One of the newer modalities that has become available in past few years is KT+P. Raoof et al. 16 conducted a prospective randomized study comparing the effect of conventional chest physiotherapy (group 1, control) with KT+P (group 2, test) on the resolution of atelectasis in critically ill patients. Bronchoscopy was allowed in both groups in patients who were failing the therapy. They demonstrated that more than 80% of patients receiving KT+P, in contrast to less than 20% of patients who received conventional therapy, showed marked improvement in atelectasis. Three of seven patients in the control group and 0 of 17 patients in the test group underwent FFB. This study, however, was small, and may have been biased because performance of FFB depended on the pulmonary physician from the same group who was aware of the study being conducted. Raoof et al. 16 demonstrated that only three of seven patients in group 1and 0 of 17 patients in group 2 underwent bronchoscopy. However, FFB was offered to 3 of 17 patients (18%) in group 2 who failed KT+P, and was offered to the remaining three of four patients in group 1 who failed conventional chest physiotherapy. This means an additional 6 of 21 patients (28%) would have undergone bronchoscopy because of either failed conventional chest physiotherapy or failed KT+P. Even continuous lateral rotation therapy has not been shown to increase mucus removal from the lungs in critically ill patients, 17 not to mention the potential of losing airway or venous access in continuously moving critically ill patients, with disastrous consequences.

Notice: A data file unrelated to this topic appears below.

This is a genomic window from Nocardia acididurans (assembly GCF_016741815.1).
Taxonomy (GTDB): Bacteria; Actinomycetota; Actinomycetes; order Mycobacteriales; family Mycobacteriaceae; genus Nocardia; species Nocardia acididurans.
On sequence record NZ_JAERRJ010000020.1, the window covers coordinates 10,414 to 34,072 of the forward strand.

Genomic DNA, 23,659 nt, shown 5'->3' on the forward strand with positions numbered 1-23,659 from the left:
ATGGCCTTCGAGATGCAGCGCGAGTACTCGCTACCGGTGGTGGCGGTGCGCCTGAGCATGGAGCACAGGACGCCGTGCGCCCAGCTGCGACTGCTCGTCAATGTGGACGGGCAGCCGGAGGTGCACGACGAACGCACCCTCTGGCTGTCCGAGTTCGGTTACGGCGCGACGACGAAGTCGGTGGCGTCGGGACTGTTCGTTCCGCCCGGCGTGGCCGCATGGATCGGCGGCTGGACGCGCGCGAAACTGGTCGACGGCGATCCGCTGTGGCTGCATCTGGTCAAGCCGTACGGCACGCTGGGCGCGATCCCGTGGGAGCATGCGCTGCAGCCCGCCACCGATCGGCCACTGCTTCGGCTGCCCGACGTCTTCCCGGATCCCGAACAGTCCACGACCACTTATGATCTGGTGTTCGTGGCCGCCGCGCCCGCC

Back to Top | Article Outline

ROLE OF BRONCHOSCOPY IN THE TREATMENT OF ATELECTASIS

The study most often cited to claim that FFB is not useful in the treatment of atelectasis is the prospective study by Marini et al. 1 that compares, in a randomized fashion, the clinical outcome of patients treated for atelectasis with either respiratory therapy maneuvers only or by FFB combined with conventional chest physiotherapy. The study included two groups, respectively, of 14 patients (group 1) and 17 patients (group 2). Group 1 patients underwent immediate FFB followed by intensive respiratory therapy for 2 days whereas the patients in group 2 underwent respiratory therapy without FFB. They found that the rate of resolution of atelectasis in group 1 and group 2 was similar and did not recur or advance in any of the patients who received chest physiotherapy at frequent intervals. They also found that the presence of an air bronchogram predicted delayed resolution of atelectasis. This study, however, was small and fraught with many drawbacks. Myers 18 questioned the validity of the study because various factors like hemodynamic stability, arterial blood gas results, and respiratory status of the patient were not clearly stated. In addition, whether the two groups were comparable in age, neuromuscular function, or ability to cooperate with respiratory therapy treatments was not clear.